I do agree with Mike Chambers, the Voice of the CCA, that Whalerock is almost certainly dead. One thing I learned from working with hundreds of local environmental groups who wanted to block bad projects is that time is on the side of the opponents.

Any project developer must meet a certain timetable  to secure funding, financing and investment capital. If NIMBY opponents can stall a project for long enough, the project will die because that money goes away. I believe this is the case with Whalerock.

Because Judge Savage has remanded the two lawsuits that were aimed at the Charlestown Zoning Board of Review back to the Zoning Board, this costs Whalerock developer Larry LeBlanc time he doesn’t have. The Zoning Board botched its action on LeBlanc’s appeal to them so badly that they may not be able to fix it without starting at Square One.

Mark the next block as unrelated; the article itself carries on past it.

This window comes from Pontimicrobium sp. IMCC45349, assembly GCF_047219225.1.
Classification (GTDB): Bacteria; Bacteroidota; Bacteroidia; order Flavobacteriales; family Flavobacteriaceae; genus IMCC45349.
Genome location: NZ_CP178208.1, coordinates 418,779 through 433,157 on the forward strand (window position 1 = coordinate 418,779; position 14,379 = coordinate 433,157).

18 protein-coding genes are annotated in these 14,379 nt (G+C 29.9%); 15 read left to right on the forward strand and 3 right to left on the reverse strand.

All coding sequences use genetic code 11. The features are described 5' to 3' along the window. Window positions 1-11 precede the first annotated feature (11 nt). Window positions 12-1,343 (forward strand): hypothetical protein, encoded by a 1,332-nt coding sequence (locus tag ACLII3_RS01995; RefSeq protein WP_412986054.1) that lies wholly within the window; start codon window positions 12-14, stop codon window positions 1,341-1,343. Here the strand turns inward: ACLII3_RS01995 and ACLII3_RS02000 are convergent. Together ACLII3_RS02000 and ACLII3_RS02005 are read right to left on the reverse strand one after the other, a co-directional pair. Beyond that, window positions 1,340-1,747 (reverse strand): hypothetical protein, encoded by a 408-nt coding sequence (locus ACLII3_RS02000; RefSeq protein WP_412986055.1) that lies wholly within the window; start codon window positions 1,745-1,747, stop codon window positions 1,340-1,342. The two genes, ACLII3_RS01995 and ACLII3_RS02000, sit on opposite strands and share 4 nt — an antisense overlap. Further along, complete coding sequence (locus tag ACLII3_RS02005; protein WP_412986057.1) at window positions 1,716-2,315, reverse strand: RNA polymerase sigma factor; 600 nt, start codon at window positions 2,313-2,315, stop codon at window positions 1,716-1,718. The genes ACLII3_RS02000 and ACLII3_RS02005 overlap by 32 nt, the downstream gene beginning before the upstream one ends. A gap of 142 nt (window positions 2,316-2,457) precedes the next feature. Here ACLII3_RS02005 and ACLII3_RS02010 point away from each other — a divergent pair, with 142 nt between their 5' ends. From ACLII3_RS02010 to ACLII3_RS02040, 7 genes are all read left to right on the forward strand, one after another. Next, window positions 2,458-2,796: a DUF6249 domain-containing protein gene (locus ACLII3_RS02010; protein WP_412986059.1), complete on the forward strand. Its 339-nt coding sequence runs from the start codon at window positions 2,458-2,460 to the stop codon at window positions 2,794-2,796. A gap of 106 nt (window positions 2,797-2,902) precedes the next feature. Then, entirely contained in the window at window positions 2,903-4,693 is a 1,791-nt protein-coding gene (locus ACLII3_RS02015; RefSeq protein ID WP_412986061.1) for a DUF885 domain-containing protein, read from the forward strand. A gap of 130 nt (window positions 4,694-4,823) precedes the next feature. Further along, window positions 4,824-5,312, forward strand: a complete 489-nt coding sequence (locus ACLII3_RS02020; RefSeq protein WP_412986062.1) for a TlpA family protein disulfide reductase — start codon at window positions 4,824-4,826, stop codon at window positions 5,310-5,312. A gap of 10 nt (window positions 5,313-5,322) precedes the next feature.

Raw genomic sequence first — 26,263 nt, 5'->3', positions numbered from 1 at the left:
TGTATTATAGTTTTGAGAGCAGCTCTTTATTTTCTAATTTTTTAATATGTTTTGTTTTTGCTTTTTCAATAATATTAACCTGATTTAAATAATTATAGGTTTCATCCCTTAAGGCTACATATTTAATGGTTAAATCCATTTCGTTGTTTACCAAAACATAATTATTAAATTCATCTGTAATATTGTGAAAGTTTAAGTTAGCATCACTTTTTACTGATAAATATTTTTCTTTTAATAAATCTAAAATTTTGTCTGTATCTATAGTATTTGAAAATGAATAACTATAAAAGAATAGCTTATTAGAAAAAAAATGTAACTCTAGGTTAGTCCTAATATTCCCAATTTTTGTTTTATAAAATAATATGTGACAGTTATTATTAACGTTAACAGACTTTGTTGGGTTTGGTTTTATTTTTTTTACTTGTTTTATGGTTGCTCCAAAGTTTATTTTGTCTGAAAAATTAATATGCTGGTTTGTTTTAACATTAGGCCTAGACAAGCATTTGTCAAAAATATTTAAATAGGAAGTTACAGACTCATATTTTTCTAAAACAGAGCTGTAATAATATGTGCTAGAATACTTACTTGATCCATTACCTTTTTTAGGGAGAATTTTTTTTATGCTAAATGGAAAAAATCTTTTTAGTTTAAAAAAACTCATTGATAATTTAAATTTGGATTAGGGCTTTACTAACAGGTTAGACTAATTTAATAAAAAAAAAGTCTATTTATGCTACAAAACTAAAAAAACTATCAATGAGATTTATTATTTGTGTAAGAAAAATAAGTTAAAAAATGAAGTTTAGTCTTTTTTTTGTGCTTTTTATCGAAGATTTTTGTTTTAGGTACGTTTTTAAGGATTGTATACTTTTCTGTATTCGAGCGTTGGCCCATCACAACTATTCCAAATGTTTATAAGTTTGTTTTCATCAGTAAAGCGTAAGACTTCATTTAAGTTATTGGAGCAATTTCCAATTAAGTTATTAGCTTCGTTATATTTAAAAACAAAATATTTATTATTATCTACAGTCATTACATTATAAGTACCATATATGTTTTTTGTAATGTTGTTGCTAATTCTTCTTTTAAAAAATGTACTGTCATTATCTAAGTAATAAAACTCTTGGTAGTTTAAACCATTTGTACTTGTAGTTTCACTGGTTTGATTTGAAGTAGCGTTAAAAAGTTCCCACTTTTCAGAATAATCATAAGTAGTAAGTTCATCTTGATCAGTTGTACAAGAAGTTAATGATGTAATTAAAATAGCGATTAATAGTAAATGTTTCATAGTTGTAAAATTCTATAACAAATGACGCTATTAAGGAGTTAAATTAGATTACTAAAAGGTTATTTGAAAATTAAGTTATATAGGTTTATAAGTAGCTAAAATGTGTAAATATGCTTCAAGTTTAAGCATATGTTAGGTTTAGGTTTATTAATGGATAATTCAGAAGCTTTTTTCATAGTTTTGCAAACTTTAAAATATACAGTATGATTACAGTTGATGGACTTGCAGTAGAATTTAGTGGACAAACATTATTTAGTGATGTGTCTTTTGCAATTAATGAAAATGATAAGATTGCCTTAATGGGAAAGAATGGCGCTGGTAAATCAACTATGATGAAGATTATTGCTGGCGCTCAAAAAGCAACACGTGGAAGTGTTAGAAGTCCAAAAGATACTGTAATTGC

By the way, I don't blame the Zoning Board so much as I blame the attitude in Charlestown that volunteers are supposed to handle all manner of complex matters with little or no staff support, although sometimes, the volunteer commission members don't follow or don't trust the input they get from staff. 

Any hope, however slim, LeBlanc might have had to line up federal money or investors is probably gone. However, anyone who does due diligence on the project would find the Energy Department’s maps that raise questions about whether there’s enough wind at the site to make a commercial wind farm viable at that site.

Energy Dept wind map for RI south coast. Click to enlarge.
Unless LeBlanc decides to fund this project entirely out of his own pocket, or is driven by sheer stubbornness to keep pushing, I suspect LeBlanc may shift to Plan B, which is to push his pending alternative proposal for an affordable housing project.